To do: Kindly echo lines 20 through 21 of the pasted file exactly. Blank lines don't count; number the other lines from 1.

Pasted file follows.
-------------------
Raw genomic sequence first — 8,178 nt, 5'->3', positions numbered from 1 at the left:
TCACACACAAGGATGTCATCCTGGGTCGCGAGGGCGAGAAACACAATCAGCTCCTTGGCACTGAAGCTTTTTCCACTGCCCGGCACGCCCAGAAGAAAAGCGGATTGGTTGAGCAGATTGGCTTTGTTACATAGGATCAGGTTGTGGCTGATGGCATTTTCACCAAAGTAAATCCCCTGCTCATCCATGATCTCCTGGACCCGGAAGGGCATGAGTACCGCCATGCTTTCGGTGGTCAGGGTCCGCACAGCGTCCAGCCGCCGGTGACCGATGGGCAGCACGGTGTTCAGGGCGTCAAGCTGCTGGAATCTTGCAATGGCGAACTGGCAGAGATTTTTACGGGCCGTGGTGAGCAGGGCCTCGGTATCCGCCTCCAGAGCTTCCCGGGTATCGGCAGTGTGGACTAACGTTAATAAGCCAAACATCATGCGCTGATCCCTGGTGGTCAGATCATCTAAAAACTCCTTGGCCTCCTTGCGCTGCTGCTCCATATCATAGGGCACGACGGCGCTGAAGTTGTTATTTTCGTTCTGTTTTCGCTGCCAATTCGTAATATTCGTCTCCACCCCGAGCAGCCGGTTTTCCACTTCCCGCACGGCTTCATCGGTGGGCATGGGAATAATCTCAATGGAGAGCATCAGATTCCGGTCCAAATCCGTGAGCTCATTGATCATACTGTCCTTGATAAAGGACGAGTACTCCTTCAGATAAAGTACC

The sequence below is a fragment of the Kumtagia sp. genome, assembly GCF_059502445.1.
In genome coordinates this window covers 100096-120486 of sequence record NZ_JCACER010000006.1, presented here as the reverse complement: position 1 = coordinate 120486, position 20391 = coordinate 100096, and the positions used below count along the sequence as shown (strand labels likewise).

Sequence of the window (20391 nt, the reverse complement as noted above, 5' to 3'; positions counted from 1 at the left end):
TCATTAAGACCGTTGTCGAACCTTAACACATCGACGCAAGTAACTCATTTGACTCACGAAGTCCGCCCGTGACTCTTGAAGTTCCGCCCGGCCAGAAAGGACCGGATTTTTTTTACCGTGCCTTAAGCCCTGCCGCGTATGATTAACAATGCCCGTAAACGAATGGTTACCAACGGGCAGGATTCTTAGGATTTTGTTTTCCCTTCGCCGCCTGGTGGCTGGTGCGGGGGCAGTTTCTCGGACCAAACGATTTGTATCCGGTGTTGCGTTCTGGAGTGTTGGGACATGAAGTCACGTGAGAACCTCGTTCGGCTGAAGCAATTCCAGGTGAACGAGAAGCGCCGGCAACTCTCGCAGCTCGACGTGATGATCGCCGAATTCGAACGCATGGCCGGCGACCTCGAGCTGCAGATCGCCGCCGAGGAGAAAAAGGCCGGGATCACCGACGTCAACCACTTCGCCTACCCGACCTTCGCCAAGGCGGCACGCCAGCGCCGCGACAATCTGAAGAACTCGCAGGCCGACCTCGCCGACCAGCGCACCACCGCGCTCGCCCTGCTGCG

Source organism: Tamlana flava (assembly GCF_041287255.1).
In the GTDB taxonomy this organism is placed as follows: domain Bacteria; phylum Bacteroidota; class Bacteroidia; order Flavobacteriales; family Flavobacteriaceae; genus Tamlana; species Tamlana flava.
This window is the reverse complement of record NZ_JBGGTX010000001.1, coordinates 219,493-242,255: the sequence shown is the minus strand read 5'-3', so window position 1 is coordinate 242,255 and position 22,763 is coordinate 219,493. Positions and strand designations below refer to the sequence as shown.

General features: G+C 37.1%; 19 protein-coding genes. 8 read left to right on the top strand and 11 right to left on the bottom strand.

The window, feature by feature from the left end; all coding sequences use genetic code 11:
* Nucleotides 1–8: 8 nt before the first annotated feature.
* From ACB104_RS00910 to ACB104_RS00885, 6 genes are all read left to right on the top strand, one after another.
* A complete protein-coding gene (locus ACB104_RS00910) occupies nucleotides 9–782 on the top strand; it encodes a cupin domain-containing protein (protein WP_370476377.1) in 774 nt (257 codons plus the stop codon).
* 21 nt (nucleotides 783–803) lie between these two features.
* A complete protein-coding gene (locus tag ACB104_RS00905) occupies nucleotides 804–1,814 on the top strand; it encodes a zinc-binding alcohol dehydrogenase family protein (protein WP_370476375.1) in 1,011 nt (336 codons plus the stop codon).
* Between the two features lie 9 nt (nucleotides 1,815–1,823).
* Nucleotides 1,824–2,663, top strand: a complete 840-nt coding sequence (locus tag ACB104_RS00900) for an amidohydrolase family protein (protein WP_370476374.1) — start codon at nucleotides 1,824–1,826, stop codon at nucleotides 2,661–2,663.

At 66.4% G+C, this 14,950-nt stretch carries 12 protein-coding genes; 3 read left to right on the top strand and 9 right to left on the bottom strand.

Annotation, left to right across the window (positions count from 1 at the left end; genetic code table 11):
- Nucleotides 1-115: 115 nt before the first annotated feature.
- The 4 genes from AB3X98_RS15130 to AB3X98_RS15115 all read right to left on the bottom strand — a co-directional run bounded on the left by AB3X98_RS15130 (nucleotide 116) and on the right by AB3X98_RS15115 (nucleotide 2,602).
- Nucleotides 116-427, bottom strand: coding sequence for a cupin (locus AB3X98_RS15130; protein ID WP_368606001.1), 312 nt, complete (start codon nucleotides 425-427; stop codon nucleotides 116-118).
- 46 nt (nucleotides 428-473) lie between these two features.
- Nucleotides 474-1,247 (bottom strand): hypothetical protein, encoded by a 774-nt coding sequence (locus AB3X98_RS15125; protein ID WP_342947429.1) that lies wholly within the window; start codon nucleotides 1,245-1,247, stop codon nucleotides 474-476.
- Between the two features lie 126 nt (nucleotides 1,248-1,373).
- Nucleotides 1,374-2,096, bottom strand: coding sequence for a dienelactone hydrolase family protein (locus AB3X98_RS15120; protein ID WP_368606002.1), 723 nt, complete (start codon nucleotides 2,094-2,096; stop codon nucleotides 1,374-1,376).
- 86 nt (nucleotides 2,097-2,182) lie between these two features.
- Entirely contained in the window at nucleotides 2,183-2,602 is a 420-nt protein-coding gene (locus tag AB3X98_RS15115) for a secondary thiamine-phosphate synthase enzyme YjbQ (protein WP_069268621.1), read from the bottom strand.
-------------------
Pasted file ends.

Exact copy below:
Annotation, left to right across the window (positions count from 1 at the left end; genetic code table 11):
- Nucleotides 1-115: 115 nt before the first annotated feature.